The Music Must Change

I grew up on the immortal WBCN. When they changed formats (I forget the name of their new format, alternocrap or something), I switched to WZLX. Now I switch between “Dave FM” and 96.1, both of which play generous helpings of the music I like.

One tradition I love is the Memorial Day top 500 countdown. Being a rabid Who fan, I would wait to see how well the boys did. I have distinct memories of an awful weekend of long sweaty manual labor spent tarring our driveway, and then getting yelled at for doing it wrong and having to do most of it over. The only redeeming part to that weekend was the radio. The Who always got in the top 10 with Won’t Get Fooled Again, and there was a good shot that Baba O’Riley, Behind Blue Eyes, or Pinball Wizard would also be in that year’s top 10. Of course, everyone was playing for second place, it went without saying that the number one song would be Stairway to Heaven. The number one Song Remained the Same. (I hope y’all are getting the bad music puns I’m throwing in here.)

Then changes came. Growing up, the radio station was very upfront about ranking them as the “best 500”. Then over the years, it changed to the “top 500”, then to the “most requested 500”. Wussier and wussier.

Which brings us to the current day. 96.1, the local classic rock station “counts down you 496 most requested songs”. OK, ignore the typo, what’s an “r” between friends? Ignore the most requested songs, which makes the results as valid as your typical internet poll. No, what really gets me is the 496. Ya see, it’s like saying “For 96” or “For 96.1”, get it? Do ya get it? Huh huh, do ya get it?

Here is the top 10:

What is up with Stairway being at #2? Now I’m a big Aerosmith fan (the New Years Eve show I saw from Row 3 is one of the highpoints of my life), but c’mon. C’mon! Dream On is just not in the same league as Stairway. It just ain’t. It’s just plain wrong to argue otherwise. Not only would Dream On not make my top 10, it might not even make my Aerosmith top 10. Hmm… maybe that should be my next post.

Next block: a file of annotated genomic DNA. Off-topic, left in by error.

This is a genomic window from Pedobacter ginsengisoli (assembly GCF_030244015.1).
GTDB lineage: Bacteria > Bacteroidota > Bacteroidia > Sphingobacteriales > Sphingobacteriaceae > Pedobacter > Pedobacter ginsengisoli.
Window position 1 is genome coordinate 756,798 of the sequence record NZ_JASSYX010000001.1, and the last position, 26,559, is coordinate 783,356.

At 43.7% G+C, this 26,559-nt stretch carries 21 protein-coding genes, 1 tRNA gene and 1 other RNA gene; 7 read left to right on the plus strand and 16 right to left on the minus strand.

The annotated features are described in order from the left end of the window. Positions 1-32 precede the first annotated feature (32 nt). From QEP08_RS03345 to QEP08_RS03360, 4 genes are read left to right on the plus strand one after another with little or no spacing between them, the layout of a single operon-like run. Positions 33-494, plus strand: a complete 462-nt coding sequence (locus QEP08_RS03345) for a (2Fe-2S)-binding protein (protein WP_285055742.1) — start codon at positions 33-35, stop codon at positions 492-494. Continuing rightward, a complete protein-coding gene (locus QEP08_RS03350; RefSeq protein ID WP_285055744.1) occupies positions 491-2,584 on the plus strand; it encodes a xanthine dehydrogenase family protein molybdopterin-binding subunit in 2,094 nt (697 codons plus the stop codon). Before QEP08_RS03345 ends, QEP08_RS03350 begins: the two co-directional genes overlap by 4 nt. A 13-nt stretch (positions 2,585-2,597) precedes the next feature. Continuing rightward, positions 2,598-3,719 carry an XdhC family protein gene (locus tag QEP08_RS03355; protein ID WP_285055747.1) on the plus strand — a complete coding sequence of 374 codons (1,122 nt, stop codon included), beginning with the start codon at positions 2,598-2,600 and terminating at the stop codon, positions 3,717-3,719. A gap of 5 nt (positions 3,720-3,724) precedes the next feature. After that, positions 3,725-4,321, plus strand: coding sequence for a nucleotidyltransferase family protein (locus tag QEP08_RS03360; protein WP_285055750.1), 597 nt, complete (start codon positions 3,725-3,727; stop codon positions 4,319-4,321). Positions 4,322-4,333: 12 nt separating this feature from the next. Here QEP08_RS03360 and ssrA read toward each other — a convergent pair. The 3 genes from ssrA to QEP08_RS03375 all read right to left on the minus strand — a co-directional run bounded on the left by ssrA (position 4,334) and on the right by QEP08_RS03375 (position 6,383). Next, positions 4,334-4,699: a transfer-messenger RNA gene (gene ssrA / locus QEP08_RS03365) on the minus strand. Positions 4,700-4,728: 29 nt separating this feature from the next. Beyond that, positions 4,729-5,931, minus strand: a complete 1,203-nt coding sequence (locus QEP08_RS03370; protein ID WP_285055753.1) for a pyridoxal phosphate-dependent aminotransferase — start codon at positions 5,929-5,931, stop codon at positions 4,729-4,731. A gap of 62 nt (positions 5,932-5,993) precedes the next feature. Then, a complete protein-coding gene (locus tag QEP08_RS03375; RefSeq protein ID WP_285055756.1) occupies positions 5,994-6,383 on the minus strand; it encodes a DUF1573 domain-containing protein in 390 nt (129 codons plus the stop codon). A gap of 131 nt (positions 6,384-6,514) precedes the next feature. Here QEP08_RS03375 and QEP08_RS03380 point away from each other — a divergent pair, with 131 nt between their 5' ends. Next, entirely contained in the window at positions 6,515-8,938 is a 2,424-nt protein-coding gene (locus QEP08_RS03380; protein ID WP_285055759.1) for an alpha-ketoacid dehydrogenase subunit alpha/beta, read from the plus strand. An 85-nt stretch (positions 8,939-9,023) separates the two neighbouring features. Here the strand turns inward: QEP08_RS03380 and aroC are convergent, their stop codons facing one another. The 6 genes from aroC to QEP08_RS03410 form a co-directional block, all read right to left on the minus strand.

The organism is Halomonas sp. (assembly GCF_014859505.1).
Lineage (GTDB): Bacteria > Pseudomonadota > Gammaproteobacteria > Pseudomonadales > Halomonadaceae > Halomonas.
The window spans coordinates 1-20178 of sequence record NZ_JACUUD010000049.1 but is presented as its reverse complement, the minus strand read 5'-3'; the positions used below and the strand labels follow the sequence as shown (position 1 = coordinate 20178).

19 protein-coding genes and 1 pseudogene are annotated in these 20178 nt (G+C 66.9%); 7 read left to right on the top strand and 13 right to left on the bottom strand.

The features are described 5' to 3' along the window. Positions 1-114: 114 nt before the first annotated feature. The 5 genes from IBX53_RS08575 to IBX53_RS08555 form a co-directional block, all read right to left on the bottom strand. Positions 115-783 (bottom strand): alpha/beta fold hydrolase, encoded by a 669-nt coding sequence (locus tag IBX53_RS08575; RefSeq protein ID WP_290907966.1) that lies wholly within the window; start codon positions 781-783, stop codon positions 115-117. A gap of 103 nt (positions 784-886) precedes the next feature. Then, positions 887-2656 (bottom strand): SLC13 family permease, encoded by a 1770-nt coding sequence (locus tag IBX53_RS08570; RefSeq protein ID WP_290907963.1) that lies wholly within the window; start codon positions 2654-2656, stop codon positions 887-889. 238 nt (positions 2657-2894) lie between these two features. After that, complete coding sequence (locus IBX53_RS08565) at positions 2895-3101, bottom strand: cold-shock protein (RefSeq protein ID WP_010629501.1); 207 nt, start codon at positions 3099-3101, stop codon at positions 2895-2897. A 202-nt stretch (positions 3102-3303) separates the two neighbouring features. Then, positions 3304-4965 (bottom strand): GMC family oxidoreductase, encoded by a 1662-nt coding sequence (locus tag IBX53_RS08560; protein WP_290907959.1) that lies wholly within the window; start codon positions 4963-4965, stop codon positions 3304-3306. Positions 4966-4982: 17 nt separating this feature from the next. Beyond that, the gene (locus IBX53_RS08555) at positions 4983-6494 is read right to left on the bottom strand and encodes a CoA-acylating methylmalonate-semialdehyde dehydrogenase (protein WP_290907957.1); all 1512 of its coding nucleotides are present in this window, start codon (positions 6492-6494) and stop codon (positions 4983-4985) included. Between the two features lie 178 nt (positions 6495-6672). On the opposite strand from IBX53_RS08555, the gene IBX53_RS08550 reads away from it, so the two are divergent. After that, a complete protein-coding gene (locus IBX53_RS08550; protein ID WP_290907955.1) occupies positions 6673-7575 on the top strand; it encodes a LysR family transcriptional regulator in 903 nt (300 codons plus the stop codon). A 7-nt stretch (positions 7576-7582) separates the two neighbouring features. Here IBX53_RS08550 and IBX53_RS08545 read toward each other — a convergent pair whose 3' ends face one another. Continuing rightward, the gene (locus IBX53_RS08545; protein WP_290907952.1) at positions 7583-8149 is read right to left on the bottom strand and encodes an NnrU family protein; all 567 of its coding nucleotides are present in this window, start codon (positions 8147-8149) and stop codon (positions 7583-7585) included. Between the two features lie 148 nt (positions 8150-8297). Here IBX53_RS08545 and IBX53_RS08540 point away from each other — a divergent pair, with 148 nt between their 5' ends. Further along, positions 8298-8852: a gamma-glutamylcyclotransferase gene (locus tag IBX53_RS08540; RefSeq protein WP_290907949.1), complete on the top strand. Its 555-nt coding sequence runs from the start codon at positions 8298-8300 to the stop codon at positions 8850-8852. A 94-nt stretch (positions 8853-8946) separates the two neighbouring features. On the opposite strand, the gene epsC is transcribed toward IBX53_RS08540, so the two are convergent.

And — Foreigner!? Kansas!? Are you #@$@!!! serious!? They correctly put Boston’s best song up there instead of More Than a Feeling, but it’s pretty questionable to put it at number 6. If you’re going to mess with the classic top 10, you got to bring some serious heat. Enter Sandman is a great pick, but the rest is just heresy.

(BTW, The Who had 8 songs in the countdown, 3 in the top 100.)

A bunch of good links

Random items of interest I’ve come across lately (sorry if the links don’t work. Get a membership to Salon, it’s worth it):

A Meterman steals hundreds of thousands of dollars, quarter by quarter.

Tennesse forgets to pay the phone bill, finance commisioner gets stuck in elevator, can’t phone for help.

“Crazy old coot” repeatedly calls 911 to report a pizza place that won’t deliver to her.

1000 lb guy loses half of it. “I really don’t know, and I really don’t care,” he said when asked what would be his ideal caloric intake.

Another brilliant piece by The Poorman

This is news?

So let me get this straight. A 69-year old man mistakenly flies his Cessna too close to the White House, setting up a 9/11 panic that evacuates the capitol. And the FAA revokes his license. I am stunned that this is newsworthy. The FAA revoking his license evokes the same suprise in me as if the sun came up in the morning.

So, if this is news that they revoke his license, what does that say for the FAA standards? ‘Though hundreds of people have mistakenly flown into Washington’s restricted airspace, the FAA rarely revokes a pilot’s license for such an offense. In this case, the agency determined Sheaffer “constitutes an unacceptable risk to safety in air commerce.'” Holy Moley!

If you’re a fan of Mr. Sheaffer, don’t worry. He can reapply for a new license in a year.

The FairTax

There have been some great discussions over at Jabley. Anyone who is interested in the taxing system should read through that area.